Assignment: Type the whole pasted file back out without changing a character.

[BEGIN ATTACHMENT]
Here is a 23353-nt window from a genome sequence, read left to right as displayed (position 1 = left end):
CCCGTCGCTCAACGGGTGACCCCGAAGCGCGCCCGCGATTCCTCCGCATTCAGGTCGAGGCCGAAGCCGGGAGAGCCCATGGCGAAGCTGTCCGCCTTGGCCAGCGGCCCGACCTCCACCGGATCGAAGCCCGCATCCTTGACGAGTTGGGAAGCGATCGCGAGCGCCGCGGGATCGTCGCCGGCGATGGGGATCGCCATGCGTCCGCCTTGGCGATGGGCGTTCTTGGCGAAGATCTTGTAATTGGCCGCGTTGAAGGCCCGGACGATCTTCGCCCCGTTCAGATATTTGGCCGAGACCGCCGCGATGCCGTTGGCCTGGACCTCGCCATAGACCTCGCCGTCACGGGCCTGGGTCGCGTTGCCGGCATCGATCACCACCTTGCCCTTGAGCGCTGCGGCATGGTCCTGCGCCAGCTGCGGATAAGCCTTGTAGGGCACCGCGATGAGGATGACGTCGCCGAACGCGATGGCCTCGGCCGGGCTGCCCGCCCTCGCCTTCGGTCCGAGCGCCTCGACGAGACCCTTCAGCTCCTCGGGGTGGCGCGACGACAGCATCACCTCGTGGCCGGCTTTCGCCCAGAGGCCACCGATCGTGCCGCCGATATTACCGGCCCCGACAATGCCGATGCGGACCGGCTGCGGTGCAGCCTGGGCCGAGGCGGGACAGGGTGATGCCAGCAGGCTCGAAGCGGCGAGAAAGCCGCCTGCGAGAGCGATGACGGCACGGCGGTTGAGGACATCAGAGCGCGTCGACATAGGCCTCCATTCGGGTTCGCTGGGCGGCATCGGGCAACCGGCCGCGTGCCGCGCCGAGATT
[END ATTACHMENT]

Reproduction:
Here is a 23353-nt window from a genome sequence, read left to right as displayed (position 1 = left end):
CCCGTCGCTCAACGGGTGACCCCGAAGCGCGCCCGCGATTCCTCCGCATTCAGGTCGAGGCCGAAGCCGGGAGAGCCCATGGCGAAGCTGTCCGCCTTGGCCAGCGGCCCGACCTCCACCGGATCGAAGCCCGCATCCTTGACGAGTTGGGAAGCGATCGCGAGCGCCGCGGGATCGTCGCCGGCGATGGGGATCGCCATGCGTCCGCCTTGGCGATGGGCGTTCTTGGCGAAGATCTTGTAATTGGCCGCGTTGAAGGCCCGGACGATCTTCGCCCCGTTCAGATATTTGGCCGAGACCGCCGCGATGCCGTTGGCCTGGACCTCGCCATAGACCTCGCCGTCACGGGCCTGGGTCGCGTTGCCGGCATCGATCACCACCTTGCCCTTGAGCGCTGCGGCATGGTCCTGCGCCAGCTGCGGATAAGCCTTGTAGGGCACCGCGATGAGGATGACGTCGCCGAACGCGATGGCCTCGGCCGGGCTGCCCGCCCTCGCCTTCGGTCCGAGCGCCTCGACGAGACCCTTCAGCTCCTCGGGGTGGCGCGACGACAGCATCACCTCGTGGCCGGCTTTCGCCCAGAGGCCACCGATCGTGCCGCCGATATTACCGGCCCCGACAATGCCGATGCGGACCGGCTGCGGTGCAGCCTGGGCCGAGGCGGGACAGGGTGATGCCAGCAGGCTCGAAGCGGCGAGAAAGCCGCCTGCGAGAGCGATGACGGCACGGCGGTTGAGGACATCAGAGCGCGTCGACATAGGCCTCCATTCGGGTTCGCTGGGCGGCATCGGGCAACCGGCCGCGTGCCGCGCCGAGATT